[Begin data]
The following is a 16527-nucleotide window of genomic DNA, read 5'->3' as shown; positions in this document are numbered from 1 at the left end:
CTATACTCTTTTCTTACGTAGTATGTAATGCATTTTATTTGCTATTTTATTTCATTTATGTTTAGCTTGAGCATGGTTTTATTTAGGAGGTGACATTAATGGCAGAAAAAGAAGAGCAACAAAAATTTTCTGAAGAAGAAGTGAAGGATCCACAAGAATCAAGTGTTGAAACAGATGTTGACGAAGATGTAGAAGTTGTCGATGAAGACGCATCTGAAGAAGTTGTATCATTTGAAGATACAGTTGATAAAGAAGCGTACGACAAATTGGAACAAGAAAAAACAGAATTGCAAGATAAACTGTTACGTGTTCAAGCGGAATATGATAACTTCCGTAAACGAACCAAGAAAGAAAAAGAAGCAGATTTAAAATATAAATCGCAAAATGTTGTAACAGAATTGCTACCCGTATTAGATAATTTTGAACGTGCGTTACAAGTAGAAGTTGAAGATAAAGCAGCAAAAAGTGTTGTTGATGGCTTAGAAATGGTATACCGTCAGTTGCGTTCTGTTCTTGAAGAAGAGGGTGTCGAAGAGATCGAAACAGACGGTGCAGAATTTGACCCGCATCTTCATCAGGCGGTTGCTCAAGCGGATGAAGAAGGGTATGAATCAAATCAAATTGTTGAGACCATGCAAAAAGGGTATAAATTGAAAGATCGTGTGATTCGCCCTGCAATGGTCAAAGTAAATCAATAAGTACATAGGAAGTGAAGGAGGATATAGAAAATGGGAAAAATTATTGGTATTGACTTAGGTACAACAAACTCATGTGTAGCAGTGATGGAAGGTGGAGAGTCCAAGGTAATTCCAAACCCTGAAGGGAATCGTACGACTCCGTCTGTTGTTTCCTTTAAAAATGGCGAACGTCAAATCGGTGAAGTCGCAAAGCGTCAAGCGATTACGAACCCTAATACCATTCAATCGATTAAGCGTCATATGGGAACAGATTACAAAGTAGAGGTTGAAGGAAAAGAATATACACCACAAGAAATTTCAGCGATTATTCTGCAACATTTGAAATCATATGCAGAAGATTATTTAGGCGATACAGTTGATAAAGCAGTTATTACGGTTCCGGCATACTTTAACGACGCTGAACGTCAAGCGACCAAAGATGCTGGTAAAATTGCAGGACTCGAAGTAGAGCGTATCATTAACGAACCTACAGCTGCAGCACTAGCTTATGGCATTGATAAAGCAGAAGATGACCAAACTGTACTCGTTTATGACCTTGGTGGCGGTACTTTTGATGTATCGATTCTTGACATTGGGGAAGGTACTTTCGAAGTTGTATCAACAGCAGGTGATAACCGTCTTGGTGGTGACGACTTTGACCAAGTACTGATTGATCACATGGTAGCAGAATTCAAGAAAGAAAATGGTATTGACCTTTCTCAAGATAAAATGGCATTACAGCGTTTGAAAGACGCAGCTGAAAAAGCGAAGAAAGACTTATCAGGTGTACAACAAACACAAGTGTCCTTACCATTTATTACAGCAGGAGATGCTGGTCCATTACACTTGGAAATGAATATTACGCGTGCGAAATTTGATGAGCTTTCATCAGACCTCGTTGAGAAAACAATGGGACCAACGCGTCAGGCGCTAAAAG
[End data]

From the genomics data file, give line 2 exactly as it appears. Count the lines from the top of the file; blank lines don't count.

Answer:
CTATACTCTTTTCTTACGTAGTATGTAATGCATTTTATTTGCTATTTTATTTCATTTATGTTTAGCTTGAGCATGGTTTTATTTAGGAGGTGACATTAATGGCAGAAAAAGAAGAGCAACAAAAATTTTCTGAAGAAGAAGTGAAGGATCCACAAGAATCAAGTGTTGAAACAGATGTTGACGAAGATGTAGAAGTTGTCGATGAAGACGCATCTGAAGAAGTTGTATCATTTGAAGATACAGTTGATAAAGAAGCGTACGACAAATTGGAACAAGAAAAAACAGAATTGCAAGATAAACTGTTACGTGTTCAAGCGGAATATGATAACTTCCGTAAACGAACCAAGAAAGAAAAAGAAGCAGATTTAAAATATAAATCGCAAAATGTTGTAACAGAATTGCTACCCGTATTAGATAATTTTGAACGTGCGTTACAAGTAGAAGTTGAAGATAAAGCAGCAAAAAGTGTTGTTGATGGCTTAGAAATGGTATACCGTCAGTTGCGTTCTGTTCTTGAAGAAGAGGGTGTCGAAGAGATCGAAACAGACGGTGCAGAATTTGACCCGCATCTTCATCAGGCGGTTGCTCAAGCGGATGAAGAAGGGTATGAATCAAATCAAATTGTTGAGACCATGCAAAAAGGGTATAAATTGAAAGATCGTGTGATTCGCCCTGCAATGGTCAAAGTAAATCAATAAGTACATAGGAAGTGAAGGAGGATATAGAAAATGGGAAAAATTATTGGTATTGACTTAGGTACAACAAACTCATGTGTAGCAGTGATGGAAGGTGGAGAGTCCAAGGTAATTCCAAACCCTGAAGGGAATCGTACGACTCCGTCTGTTGTTTCCTTTAAAAATGGCGAACGTCAAATCGGTGAAGTCGCAAAGCGTCAAGCGATTACGAACCCTAATACCATTCAATCGATTAAGCGTCATATGGGAACAGATTACAAAGTAGAGGTTGAAGGAAAAGAATATACACCACAAGAAATTTCAGCGATTATTCTGCAACATTTGAAATCATATGCAGAAGATTATTTAGGCGATACAGTTGATAAAGCAGTTATTACGGTTCCGGCATACTTTAACGACGCTGAACGTCAAGCGACCAAAGATGCTGGTAAAATTGCAGGACTCGAAGTAGAGCGTATCATTAACGAACCTACAGCTGCAGCACTAGCTTATGGCATTGATAAAGCAGAAGATGACCAAACTGTACTCGTTTATGACCTTGGTGGCGGTACTTTTGATGTATCGATTCTTGACATTGGGGAAGGTACTTTCGAAGTTGTATCAACAGCAGGTGATAACCGTCTTGGTGGTGACGACTTTGACCAAGTACTGATTGATCACATGGTAGCAGAATTCAAGAAAGAAAATGGTATTGACCTTTCTCAAGATAAAATGGCATTACAGCGTTTGAAAGACGCAGCTGAAAAAGCGAAGAAAGACTTATCAGGTGTACAACAAACACAAGTGTCCTTACCATTTATTACAGCAGGAGATGCTGGTCCATTACACTTGGAAATGAATATTACGCGTGCGAAATTTGATGAGCTTTCATCAGACCTCGTTGAGAAAACAATGGGACCAACGCGTCAGGCGCTAAAAG